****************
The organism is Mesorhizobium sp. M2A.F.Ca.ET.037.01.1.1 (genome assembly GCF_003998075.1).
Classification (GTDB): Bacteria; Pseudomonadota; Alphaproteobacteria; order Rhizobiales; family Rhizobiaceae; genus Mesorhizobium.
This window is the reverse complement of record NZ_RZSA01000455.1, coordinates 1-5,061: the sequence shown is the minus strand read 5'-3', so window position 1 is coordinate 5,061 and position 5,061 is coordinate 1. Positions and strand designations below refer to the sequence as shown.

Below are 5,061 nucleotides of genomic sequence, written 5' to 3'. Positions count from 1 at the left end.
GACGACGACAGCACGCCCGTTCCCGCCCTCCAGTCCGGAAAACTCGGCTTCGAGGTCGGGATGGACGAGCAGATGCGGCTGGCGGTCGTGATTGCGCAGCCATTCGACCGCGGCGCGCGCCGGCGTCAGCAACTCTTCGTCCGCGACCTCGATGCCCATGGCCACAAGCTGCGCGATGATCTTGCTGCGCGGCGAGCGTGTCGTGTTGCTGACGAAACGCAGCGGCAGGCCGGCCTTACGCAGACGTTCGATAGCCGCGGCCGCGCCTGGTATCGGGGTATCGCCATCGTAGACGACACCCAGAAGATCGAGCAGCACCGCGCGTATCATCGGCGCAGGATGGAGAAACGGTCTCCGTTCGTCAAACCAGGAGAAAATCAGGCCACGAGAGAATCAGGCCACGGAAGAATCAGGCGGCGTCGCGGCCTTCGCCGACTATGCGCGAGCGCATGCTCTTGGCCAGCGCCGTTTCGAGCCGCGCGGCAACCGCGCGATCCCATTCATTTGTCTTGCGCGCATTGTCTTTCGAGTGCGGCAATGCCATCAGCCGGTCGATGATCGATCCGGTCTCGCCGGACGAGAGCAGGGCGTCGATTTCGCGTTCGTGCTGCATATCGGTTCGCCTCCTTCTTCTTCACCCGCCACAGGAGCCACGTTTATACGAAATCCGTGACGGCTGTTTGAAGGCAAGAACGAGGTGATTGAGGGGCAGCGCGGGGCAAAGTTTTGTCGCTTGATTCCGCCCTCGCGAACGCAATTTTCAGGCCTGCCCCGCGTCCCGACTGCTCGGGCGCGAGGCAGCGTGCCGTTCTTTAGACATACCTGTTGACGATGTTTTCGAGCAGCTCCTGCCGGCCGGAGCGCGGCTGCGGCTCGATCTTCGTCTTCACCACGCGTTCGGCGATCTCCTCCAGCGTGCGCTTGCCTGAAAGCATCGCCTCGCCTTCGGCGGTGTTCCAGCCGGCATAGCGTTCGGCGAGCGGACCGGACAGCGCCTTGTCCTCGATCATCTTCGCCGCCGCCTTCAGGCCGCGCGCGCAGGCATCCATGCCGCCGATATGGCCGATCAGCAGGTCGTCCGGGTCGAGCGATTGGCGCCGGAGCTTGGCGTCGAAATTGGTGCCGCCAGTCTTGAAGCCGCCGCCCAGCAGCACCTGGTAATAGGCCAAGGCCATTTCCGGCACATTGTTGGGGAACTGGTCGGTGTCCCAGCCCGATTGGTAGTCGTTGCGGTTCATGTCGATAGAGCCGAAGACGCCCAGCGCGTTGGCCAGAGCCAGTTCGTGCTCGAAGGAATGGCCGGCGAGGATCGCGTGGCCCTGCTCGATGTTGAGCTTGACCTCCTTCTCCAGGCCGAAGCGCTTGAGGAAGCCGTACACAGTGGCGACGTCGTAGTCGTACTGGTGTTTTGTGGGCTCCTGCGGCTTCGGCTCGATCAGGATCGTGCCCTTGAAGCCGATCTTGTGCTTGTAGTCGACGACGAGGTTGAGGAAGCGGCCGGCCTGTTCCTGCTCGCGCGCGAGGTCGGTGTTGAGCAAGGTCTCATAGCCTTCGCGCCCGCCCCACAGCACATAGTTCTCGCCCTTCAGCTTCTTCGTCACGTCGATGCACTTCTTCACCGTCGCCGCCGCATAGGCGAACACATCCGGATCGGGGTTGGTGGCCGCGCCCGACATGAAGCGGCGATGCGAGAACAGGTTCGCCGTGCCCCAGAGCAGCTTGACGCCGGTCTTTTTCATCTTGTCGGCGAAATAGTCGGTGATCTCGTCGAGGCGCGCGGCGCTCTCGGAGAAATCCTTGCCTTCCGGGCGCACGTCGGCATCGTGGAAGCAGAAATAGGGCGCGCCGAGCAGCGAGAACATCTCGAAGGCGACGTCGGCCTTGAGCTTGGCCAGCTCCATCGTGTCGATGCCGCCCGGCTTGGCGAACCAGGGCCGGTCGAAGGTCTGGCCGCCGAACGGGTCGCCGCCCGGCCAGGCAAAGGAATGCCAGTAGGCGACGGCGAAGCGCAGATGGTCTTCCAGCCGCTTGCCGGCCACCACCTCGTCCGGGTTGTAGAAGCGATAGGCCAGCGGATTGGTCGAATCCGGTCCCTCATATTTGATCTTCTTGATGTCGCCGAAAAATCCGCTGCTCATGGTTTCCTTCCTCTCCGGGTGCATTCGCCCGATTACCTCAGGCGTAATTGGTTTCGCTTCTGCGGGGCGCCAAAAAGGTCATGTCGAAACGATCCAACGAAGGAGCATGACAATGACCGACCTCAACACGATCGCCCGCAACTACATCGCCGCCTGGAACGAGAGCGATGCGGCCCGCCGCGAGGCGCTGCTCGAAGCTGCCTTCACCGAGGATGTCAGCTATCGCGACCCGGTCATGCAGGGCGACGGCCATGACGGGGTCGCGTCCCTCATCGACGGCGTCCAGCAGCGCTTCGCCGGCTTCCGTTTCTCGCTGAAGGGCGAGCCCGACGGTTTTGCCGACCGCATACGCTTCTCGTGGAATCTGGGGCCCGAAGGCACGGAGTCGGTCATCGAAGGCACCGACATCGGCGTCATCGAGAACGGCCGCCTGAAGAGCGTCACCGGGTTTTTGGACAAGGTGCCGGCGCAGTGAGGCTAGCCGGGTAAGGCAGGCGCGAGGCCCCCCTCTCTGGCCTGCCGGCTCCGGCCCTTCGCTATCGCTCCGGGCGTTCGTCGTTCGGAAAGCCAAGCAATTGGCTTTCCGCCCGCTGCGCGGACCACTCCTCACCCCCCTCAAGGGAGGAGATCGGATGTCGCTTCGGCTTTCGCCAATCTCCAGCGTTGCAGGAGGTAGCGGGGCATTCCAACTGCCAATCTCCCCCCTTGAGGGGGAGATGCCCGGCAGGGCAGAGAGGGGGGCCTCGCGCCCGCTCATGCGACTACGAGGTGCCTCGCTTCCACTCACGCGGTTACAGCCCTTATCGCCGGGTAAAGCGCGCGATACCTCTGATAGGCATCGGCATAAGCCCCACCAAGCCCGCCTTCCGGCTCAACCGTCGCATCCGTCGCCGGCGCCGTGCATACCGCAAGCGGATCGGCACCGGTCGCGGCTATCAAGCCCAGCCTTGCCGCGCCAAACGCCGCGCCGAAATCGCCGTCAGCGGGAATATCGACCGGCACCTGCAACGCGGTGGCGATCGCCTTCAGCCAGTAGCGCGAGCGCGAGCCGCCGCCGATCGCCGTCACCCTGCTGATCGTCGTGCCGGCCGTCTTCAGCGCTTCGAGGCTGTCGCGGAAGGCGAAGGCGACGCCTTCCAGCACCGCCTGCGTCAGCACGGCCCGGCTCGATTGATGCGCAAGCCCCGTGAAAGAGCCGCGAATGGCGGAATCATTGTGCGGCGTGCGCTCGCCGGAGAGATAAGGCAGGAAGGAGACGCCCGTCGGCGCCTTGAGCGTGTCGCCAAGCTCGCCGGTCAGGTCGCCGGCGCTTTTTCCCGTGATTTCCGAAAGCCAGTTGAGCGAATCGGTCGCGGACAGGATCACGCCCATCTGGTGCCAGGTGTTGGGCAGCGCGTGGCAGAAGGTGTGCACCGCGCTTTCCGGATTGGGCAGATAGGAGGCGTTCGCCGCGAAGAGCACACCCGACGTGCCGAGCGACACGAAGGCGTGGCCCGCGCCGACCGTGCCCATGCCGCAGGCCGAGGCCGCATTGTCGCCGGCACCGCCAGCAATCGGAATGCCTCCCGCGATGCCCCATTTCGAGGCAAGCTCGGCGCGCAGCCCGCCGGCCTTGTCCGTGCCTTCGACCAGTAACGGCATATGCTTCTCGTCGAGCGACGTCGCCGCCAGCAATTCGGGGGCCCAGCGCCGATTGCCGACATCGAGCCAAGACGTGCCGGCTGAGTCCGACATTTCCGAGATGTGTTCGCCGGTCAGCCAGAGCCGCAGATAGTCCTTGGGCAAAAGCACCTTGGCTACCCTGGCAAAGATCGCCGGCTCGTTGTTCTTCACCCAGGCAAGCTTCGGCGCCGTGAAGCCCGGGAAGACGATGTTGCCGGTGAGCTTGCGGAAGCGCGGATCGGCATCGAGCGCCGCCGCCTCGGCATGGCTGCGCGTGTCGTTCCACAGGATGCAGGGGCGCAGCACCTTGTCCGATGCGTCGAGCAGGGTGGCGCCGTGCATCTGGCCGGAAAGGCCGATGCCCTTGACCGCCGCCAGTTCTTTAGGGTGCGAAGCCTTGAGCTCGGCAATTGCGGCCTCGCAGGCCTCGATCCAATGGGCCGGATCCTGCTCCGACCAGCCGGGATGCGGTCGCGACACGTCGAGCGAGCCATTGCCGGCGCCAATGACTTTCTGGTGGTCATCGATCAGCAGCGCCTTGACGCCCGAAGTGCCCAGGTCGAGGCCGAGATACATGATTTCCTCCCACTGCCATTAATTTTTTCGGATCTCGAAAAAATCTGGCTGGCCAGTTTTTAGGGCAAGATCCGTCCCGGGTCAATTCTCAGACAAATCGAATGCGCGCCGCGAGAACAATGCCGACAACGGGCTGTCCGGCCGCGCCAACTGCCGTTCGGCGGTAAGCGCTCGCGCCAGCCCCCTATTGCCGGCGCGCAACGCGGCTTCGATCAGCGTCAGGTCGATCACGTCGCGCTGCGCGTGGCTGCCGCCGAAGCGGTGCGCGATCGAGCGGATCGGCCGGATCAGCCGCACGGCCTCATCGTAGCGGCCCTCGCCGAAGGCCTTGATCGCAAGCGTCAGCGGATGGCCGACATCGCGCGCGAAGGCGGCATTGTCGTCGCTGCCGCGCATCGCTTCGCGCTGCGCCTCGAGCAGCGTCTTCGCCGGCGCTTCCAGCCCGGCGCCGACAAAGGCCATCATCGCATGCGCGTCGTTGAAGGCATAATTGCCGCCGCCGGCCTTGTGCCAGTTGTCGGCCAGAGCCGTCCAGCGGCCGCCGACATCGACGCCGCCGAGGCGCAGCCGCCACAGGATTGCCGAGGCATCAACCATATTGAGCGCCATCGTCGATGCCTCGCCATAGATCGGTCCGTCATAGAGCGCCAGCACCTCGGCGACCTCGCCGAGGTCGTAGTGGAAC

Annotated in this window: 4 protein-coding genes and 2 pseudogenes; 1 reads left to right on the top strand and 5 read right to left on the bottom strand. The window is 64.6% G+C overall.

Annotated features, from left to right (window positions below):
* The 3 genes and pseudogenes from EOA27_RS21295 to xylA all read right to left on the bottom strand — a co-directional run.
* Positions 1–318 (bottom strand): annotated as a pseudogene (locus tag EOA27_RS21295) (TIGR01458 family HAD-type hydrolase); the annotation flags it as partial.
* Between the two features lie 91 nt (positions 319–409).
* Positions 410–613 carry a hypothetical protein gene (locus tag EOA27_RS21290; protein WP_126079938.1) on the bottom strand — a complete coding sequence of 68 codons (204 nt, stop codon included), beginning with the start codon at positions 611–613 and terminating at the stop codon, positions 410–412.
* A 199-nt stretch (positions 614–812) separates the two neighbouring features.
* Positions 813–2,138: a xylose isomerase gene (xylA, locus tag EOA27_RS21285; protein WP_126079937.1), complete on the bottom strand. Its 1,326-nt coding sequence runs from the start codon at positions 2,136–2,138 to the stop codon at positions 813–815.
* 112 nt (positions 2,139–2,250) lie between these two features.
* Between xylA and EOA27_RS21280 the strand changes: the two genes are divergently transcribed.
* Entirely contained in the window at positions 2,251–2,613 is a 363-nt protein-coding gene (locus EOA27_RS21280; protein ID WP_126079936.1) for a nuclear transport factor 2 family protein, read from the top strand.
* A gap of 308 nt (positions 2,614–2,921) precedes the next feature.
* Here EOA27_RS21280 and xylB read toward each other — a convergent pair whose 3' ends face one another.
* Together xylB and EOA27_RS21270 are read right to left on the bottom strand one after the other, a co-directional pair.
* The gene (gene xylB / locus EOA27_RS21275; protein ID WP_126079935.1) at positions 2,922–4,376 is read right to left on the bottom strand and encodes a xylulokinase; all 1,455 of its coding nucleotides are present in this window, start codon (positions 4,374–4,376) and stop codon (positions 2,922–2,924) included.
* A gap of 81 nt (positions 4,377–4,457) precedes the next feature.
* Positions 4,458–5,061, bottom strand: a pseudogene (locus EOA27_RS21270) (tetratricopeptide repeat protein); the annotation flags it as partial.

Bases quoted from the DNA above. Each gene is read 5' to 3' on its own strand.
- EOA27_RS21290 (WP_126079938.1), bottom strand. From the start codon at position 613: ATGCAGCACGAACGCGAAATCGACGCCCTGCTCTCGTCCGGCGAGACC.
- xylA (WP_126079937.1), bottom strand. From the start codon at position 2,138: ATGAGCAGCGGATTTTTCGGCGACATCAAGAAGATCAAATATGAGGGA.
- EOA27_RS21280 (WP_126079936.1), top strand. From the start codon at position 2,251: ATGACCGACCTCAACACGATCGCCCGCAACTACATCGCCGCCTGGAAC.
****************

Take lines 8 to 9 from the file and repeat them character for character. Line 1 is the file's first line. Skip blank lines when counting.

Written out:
* The 3 genes and pseudogenes from EOA27_RS21295 to xylA all read right to left on the bottom strand — a co-directional run.
* Positions 1–318 (bottom strand): annotated as a pseudogene (locus tag EOA27_RS21295) (TIGR01458 family HAD-type hydrolase); the annotation flags it as partial.